Parker Pyne Investigates (1934), by Agatha Christie
By all means, if Hercule Poirot is not available.
The Passing Tramp (2015)
When people praise Agatha Christie short story collections, Parker Pyne Investigates (1934) doesn't normally get a lot of mention, in my experience, but I think the book is both an entertaining collection in its own right and of interest for its relationship to Christie's vastly more famous Hercule Poirot canon.
Professionally, Parker Pyne is not a detective. A portly, bald, benevolent-looking man in spectacles, Pyne retired from thirty-five years of work in a government office compiling statistics and went into the business of making people happy, for a fee. "It is all so simple," he tells a client. "Unhappiness can be classified under five main heads--no more, I assure you."
In it current form, Parker Pyne Investigates includes all the known Parker Pyne stories--all fourteen of them. The first six were published in American and English magazines in 1932, the next six in same in 1933. The original hardcover edition of Parker Pyne Investigates included only these dozen tales. The last two Pyne stories, "Problem at Pollensa Bay" and "The Regatta Mystery," were published in 1935 and 1936, respectively, and later added to newer editions of Parker Pyne Investigates.
In "The Case of the Discontented Wife," Pyne must handle the problem of a middle-aged wife distraught over her businessman husband's infatuation with his pert typist. In "The Case of the Discontented Soldier," he is tasked with introducing excitement into the life a bored retired army man.
Only one of these early Pyne tales, "The Case of the Distressed Lady," involves crime in any way (unless you count Pyne's outrageous activities in "The Case of the Rich Woman"). The next six Pyne tales are a different matter, however. Pyne goes on vacation abroad and the stories take place in various scenic Continental European and Middle Eastern locales, to wit:
"Have You Got Everything You Want?" Paris to Stamboul aboard the Orient Express
"The Gate of Baghdad" Damascus to Baghdad through the Syrian Desert
"The House at Shiraz" Shiraz, Iran
"The Pearl of Price" Petra, Jordan
"Death on the Nile" steamer touring Egypt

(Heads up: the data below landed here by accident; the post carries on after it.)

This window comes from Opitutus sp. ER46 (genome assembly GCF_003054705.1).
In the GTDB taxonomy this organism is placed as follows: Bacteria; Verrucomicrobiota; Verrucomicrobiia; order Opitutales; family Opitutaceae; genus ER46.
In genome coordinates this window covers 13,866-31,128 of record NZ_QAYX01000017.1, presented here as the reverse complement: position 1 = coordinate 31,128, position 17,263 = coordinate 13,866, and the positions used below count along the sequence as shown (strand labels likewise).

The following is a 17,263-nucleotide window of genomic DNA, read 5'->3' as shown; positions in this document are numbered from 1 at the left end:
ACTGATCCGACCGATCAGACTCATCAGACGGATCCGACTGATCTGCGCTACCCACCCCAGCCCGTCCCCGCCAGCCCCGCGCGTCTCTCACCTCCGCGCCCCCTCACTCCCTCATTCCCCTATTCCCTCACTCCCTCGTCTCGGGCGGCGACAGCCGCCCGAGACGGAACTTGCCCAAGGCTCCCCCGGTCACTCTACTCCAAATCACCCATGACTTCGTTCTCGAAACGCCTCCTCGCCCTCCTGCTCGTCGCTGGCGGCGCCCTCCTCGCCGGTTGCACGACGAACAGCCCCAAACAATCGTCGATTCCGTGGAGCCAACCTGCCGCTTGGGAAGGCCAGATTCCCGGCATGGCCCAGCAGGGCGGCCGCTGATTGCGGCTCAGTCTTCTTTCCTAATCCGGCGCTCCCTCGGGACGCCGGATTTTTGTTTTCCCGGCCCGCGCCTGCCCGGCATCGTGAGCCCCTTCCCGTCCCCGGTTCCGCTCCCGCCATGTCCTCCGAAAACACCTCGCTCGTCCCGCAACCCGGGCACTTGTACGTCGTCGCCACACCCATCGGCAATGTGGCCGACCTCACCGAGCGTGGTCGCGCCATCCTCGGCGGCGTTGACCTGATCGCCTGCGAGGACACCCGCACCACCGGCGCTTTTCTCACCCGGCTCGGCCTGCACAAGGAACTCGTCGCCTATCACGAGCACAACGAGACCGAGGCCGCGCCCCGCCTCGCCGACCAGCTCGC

"The Oracle at Delphi" Delphi, Greece
These stories involve Parker Pyne in crime sleuthing: jewel theft in two stories, kidnapping in another, and unnatural death in a trio of tales. Several of these tales have considerable ingenuity, especially "The Pearl of Price" and "The Gate of Baghdad." These two bafflers would have made fine cases for Poirot canon.
Of the last two tales, "Problem at Pollensa Bay" is a humorous human relationships tale and "The Regatta Mystery" is another clever jewel theft story. The former takes place on the island of Majorca and the latter, a sort of locked room problem on a yacht, is set in Dartmouth, Devon, Pyne having finally made his way back to England.
travels with her noted archaeologist husband, Max Mallowan, and anticipate, in terms of "exotic" settings, several Poirot novels in the 1930s: Murder on the Orient Express (1934), Murder in Mesopotamia (1936), Death on the Nile (1937), Appointment with Death (1938). Indeed, as you can see above, one Pyne story even is called "Death in the Nile" (though it is much different from the novel).
Also, "The Regatta Mystery" began life as a Poirot short story. I don't know why Christie later wrote a Parker Pyne version of it, but that is what she did.
But Parker Pyne and M. Poirot have even more in common than this. Two characters associated with the Poirot canon--the Belgian's highly efficient secretary Miss Lemon and and his mystery-writer friend Mrs. Oliver--made their debuts in Parker Pyne stories.
Already by 1932 Mrs. Oliver has authored "forty-six successful works of fiction, all bestsellers in England and America, and freely translated in French, German, Italian, Hungarian, Finnish, Japanese and Abyssinian."
Mrs. Oliver seems at this time to have specialized in improbable Edgar Wallace style thrillers. Apparently she has not yet created her celebrated Finish detective, Sven Hjerson. Must have been her popularity in Finland that led her to it!
When did Miss Lemon actually go to work for Hercule Poirot? We will look at this matter, and much more, in next week's Christie posting at The Passing Tramp.